NOT FOR PUBLICATION WITHOUT THE APPROVAL OF THE APPELLATE DIVISION
Argued January 23, 2013.
On appeal from Superior Court of New Jersey, Chancery Division, Family Part, Cape May County, Docket No. FM-05-00307-09.
Stanley L. Bergman, Jr. argued the cause for appellant.
Lisa M. Radell argued the cause for respondent.
Before Judges Lihotz and Kennedy.
Defendant appeals from a Family Part order requiring him to contribute to the college expenses of his youngest daughter and to "bring current his one-half share of [her] college tuition" within sixty days. Defendant argues that the judge erred by deciding the motion without affording the parties oral argument or a plenary hearing on "factual disputes" raised in their "conflicting certifications." Defendant also argues that the judge failed to make "appropriate findings of fact" and erred in awarding counsel fees. Having considered these arguments in light of the record and applicable law, we affirm.
We discern the following facts and procedural history from the record on appeal.
Plaintiff and defendant were married on September 30, 1984, and two daughters were born of the marriage: the first in 1986, and the second in 1992. The marriage was dissolved by a judgment of divorce entered on December 29, 2009. The judgment incorporated the terms of a matrimonial settlement agreement (MSA) the parties had earlier negotiated and executed.
The MSA stated that the parties intended their agreement "to resolve all issues of asset exemption, asset division and liability, . . . parenting and child support issues . . ., issues of spousal support and all other matters relating to the rights, obligations, responsibilities or entitlements which arise from the marital relationship." Both parties waived all claims for alimony and acknowledged that plaintiff earned approximately $59, 400 per year and defendant earned approximately $37, 500 per year at the time of the judgment of divorce.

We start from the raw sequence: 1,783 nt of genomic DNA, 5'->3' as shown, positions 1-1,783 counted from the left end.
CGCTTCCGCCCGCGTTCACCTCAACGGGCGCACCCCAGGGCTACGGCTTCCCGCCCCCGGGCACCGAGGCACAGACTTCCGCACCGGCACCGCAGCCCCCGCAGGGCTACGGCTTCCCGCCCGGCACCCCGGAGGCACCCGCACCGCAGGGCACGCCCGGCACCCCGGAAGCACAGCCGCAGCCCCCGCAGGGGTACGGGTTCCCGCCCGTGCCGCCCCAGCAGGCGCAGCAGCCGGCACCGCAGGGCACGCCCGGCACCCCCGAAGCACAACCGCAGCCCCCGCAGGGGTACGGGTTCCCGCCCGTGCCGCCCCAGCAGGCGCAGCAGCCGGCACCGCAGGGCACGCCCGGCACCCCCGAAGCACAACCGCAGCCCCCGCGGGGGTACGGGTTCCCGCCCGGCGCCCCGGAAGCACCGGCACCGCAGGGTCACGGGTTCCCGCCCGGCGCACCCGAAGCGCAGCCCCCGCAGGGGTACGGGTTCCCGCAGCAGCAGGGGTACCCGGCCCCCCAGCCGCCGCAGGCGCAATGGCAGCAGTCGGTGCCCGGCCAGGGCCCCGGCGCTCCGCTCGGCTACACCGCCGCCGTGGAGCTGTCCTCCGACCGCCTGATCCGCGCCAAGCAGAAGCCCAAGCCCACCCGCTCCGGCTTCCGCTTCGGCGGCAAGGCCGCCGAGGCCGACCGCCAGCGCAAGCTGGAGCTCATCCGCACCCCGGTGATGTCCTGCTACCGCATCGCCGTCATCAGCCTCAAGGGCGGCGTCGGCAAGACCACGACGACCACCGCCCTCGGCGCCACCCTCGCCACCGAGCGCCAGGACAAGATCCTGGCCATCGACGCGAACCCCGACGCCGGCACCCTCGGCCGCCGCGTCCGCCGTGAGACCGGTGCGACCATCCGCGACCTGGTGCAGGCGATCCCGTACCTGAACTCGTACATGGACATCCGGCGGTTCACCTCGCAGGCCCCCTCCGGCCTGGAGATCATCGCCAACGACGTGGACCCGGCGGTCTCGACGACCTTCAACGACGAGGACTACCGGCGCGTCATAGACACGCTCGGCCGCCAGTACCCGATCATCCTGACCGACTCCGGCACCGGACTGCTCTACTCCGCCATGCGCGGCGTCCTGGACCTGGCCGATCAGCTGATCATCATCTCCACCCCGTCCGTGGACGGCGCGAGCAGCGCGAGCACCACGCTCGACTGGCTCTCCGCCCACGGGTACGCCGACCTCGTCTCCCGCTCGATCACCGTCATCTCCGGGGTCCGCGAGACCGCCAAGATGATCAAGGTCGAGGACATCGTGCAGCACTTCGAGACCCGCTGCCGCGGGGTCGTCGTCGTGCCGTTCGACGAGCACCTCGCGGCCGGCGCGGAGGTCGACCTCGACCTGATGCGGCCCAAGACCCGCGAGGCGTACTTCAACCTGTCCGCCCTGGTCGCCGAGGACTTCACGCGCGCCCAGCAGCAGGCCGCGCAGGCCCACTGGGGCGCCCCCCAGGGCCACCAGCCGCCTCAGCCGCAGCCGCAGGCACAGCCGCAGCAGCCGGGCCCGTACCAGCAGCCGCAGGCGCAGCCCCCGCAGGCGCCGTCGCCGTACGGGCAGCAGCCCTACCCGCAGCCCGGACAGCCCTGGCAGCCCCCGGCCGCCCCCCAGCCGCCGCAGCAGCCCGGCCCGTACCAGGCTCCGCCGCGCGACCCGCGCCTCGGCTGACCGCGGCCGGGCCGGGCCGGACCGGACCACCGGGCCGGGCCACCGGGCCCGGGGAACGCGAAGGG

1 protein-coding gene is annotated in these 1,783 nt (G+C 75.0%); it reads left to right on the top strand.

Further, the MSA acknowledged that the older daughter resided with defendant and the younger daughter resided with plaintiff, and that "neither [party] shall pay child support to the other." Nonetheless, the MSA stated that within eighteen months the older daughter "is going to be emancipated" because she will no longer be a full-time college student, and that such emancipation would constitute a "substantial change in circumstances" under Lepis v. Lepis, 83 N.J. 139 (1980), obligating the parties to "recalculate child support" for the younger daughter.
Moreover, in paragraph 4.5 the MSA addressed "post high school education" expenses of the ...